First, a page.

If there was one thing we needed more of in the discussion on Constitutional Recognition for Indigenous people, it was the centring of the voices of wealthy, conservative white men. The entire discussion on CR has been missing the voices of conservative white men and what they think on a topic which is going to have very little impact on their lives. And no conservative white male voice has been sidelined more on this topic than that of Andrew Bolt. What with his regular News Limited column, his blog, his TV show and his radio appearances, poor Andrew has been struggling for space to elucidate why he thinks Indigenous recognition would be racist. Therefore, I think it’s wonderful that the ABC have sought to rectify this travesty, and have engaged Bolt on their documentary series I Can Change Your Mind About Recognition and give him the platform he’s truly been lacking.
A Productivity Commission has found that the government will probably not meet 5 of the 6 Closing the Gap targets, leaving many astounded to hear that they might actually achieve one of them.
(It should be noted at the outset that the government’s ‘Closing the Gap’ is not the same as ‘Close the Gap’, which is a coalition of Indigenous and non-Indigenous health and community organisations.)
(Adapted from an open letter, from a parent to a teacher published in the Native Perspective July – August 1977)
Before you take charge of the classroom that contains my child, please ask yourself why you are going to teach Aboriginal children.
Yes. They really are a bad idea. (I could pretty much end it there, but that probably doesn’t make for a very interesting post though, so I’ll go on a bit of a rant as well and see where it takes us…)
In fairness, not as bad an idea as the NT Intervention, or trying to implement religious tests for refugees, or cutting over half a billion dollars from Indigenous Affairs, and not even as bad an idea as giving Bolt his own tv show, but still… it’s a pretty bad idea.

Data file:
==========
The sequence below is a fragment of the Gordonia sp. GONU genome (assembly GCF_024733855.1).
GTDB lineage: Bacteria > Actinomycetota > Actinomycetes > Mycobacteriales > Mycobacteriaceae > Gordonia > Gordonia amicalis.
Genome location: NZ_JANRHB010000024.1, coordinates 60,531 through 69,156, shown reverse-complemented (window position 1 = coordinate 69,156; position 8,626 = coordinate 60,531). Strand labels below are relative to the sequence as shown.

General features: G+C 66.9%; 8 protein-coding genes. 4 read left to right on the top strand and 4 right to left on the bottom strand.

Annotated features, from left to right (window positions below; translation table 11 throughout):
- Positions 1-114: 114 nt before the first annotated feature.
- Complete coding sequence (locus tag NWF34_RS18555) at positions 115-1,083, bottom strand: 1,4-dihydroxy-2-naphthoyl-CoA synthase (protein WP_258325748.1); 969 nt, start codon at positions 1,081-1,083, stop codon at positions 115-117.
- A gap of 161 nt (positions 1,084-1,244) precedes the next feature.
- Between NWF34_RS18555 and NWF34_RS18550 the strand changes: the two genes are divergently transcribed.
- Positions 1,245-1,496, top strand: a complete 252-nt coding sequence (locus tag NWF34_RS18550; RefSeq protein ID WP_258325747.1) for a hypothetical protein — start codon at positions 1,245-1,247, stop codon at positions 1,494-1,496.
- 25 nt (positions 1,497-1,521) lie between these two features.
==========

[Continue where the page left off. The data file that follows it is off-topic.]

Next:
This week I am honoured and excited to be hosting @IndigenousX during Aboriginal and Torres Strait Islander HIV Awareness Week next week.
My sexual health education was limited. I recall learning about puberty and anatomy at school. I also recall learning how to put a condom on with those plastic banana demonstrations. I’m sure you all know the ones!
The past week has seen a continuation and an escalation of terror. Attacks of terror and counter-attacks of terror have hit numerous countries, leaving hundreds dead, thousands of friends and family members in mourning, and many around the world feeling lost, fearful, hurt, confused, and looking for something, anything, to ‘do’ in response to all of it.
Finding the ‘most appropriate’ term to refer to Aboriginal and Torres Strait Islander peoples/Indigenous Australians/First Australians/First Peoples/First Nations etc is like the Holy Grail of stuff that seems like it would be way easier than it actually is to resolve. Sadly though, it is a conversation that will never go away, and is also one that will probably never be entirely resolved.
A big part of the problem stems from the refusal to accept and use the hundreds of original names that exist, eg Wiradjuri, Noongar, Gamilaroi, etc, and even that often has the issue of agreed upon English spelling of these words. This also doesn’t solve the desire to refer to all groups under a single banner, even though we never had one ourselves.
I grew up in Cootamundra where a local icon, the Cootamundra Girls Home, sat on top of the hill overlooking the small township. Although it was a constant presence in the life of anyone who grew up there, I never did quite understand the impact or significance of it until later on, even though my grandmother was forced to spend her childhood there, the childhood that should have been filled with fun, learning and culture.
These are the years that I cherish now in bringing up my own three kids as I try to guide them through the blended colours of Aboriginal and non-Aboriginal culture. My father never spoke about it, neither did his mother. His identity and culture was lost.
By now you could possibly have seen the story about a South Australian cop who called an Aboriginal man a “black c—” and said he would like to “tie the hose around your neck, set you on fire, and drag you around the streets attached to our car with the lights and sirens on.” I say possibly because the story did not get much airtime in the national press and the police officer in question was neither demoted nor fired.
What is the true Australian identity?
This is Aboriginal land. Our people were always here.